Participating artists: Cristina Ferrández [ES] / Ilaria Villagrassa & Roberto Ghisu [IT] / Florence Boyd [UK] / Jorge Gallardo Altamirano [ES] / Lynne Shapiro [US] / Nessa Darcy [IR] / Karmit EvenZur [IS,UK] / Veronica Marquez-Veytia [MX-ES] / Laila Holwerda [NL] / Joanna Laurie [AUS] & Lydia Heath [UK] & Pol Parrhesia [BG] artistic advisors.
Meetings with Bee Guardians and other Inspiring people
During the first week of our residency we had the chance to meet people who offer true inspiration for respectful, natural beekeeping and agricultural practices. We met Heidi Hermann and Gareth John, both Trustees of the Natural beekeeping trust with whom we had a most insightful conversation about the Being of the Bee and the experience of an embodied awareness of inter-connectedness while working consciously with this Being. We met with Ioonah Woods from Plaw Hatch farm who took us to visit her apiary and told us about her personal journey with the bees, and her educational work with hives and children. Peter Brown from Tablehurst farm spoke to us about biodynamic farming practices. Daniel Docherty from Sacred Art of Geometry contemplated Hexagons and the wisdom of six-folded nature with us, and Phillip Kilner helped us to further understand the relationships of phenomena as a narrative.
Like all other processes in a beehive, the process of making honey is a collective endeavor of the colony. Foraging bees return to the hive with their honey stomach full of nectar they've collected from flowers. In their stomach, the nectar is mixed with enzymes that break down the complex sugars into simpler sugars. They then regurgitate the already modified nectar and pass it to a younger bee inside of the hive. The hive bee ingests the sugary offering and further breaks down the sugars. It then regurgitates the inverted nectar into a cell of the honeycomb where the high water content is eventually evaporated (to reach about 18% water content) and then the cell can be capped to store the honey.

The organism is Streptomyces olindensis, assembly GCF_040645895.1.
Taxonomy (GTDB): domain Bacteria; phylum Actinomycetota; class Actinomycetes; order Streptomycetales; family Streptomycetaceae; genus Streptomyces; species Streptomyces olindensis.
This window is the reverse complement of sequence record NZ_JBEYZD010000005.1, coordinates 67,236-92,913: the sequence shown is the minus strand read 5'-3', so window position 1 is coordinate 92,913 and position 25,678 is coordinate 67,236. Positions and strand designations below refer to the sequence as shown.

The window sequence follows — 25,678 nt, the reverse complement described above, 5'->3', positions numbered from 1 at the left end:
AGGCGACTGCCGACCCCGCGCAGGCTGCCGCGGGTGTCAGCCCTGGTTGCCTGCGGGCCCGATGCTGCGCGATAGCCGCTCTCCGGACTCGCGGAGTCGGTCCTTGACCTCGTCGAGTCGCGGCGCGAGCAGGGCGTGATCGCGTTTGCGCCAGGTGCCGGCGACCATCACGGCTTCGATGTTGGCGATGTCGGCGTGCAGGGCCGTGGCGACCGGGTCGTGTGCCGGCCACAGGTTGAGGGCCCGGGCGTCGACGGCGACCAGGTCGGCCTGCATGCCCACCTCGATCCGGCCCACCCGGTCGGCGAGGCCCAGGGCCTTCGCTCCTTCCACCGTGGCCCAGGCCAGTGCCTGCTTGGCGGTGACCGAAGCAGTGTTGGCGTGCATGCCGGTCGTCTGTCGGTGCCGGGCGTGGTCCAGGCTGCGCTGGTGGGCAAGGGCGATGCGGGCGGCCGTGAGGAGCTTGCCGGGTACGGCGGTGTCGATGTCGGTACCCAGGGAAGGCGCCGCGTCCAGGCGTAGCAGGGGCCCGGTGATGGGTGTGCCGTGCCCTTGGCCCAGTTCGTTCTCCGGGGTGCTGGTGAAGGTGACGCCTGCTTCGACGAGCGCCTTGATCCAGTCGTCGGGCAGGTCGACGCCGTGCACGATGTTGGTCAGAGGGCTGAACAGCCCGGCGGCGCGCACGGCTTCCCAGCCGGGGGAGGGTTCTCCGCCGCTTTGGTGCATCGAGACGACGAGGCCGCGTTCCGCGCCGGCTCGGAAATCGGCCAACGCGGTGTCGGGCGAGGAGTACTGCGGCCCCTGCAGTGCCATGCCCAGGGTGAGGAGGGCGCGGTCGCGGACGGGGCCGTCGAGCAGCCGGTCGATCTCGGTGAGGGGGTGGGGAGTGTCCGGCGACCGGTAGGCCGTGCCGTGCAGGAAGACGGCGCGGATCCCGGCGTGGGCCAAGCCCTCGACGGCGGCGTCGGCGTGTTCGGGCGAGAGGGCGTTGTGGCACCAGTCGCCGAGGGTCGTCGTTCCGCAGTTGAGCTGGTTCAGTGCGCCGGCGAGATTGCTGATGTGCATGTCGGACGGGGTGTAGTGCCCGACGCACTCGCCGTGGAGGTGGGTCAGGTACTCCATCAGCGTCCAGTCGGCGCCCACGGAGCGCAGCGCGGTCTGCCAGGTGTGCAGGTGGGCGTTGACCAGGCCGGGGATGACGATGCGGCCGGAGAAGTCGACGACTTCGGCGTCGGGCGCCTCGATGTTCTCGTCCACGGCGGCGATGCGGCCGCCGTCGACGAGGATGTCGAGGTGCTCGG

If I were to imagine a human process equivalent to that of making honey I might imagine a scene from our art studio at Emerson college. Walking into the studio any time of the day I would find people at their desks engaged in their artistic practices. But beyond the video editing, painting, writing and other such activities that were taking place, there was a sense of something else being made too. The 'nectar' we collected from our visits to beekeepers, from the books we read and from our direct encounters with the bees themselves, was 'digested' and then passed from one artist to another; ideas shared and mulled over together. Our inspiration became a shared invisible substance. Each artist was engaged in their own process, yet there was, I felt, a sweetness of spirit, that we were creating together, and which became very tangible when we shared our work in the final exhibition.
One evening as dusk was settling in, a few of us went to spend some time at the apiary. Emerson college has two mud hives that were built with biodynamic beekeeper Ralf Roessner, one log hive created by the Beevolution group and two national hives. They face south east overlooking the valley where the Medway runs, and Ashdown forest in the distance. The air was still with a sense of the day collecting itself. Colors were turning blues and greys.
There were clusters of bees at each of the entrances. A Hush. The being, the colony, returning to itself from it's day of foraging. We sat down by the log hive, to share this moment with them. As the cluster outside the hive seemed to be gathering the last of the external impressions before all the bees entered back in, I sat there embroidering the piece I have been working on. Veronica was sitting close, her presence part of the magic fabric that was being woven by that moment.
It reminded me of one of Sean Borodale's poems from his Bee Journal collection;
'All day they have dragged in
jewel-pins of nectar.
Now the whole of light rests.'
Nessa Darcy, Log Hive July 2017
Photos by Nessa Darcy, Pol Parrhesia, Roberto Guisu & Karmit EvenZur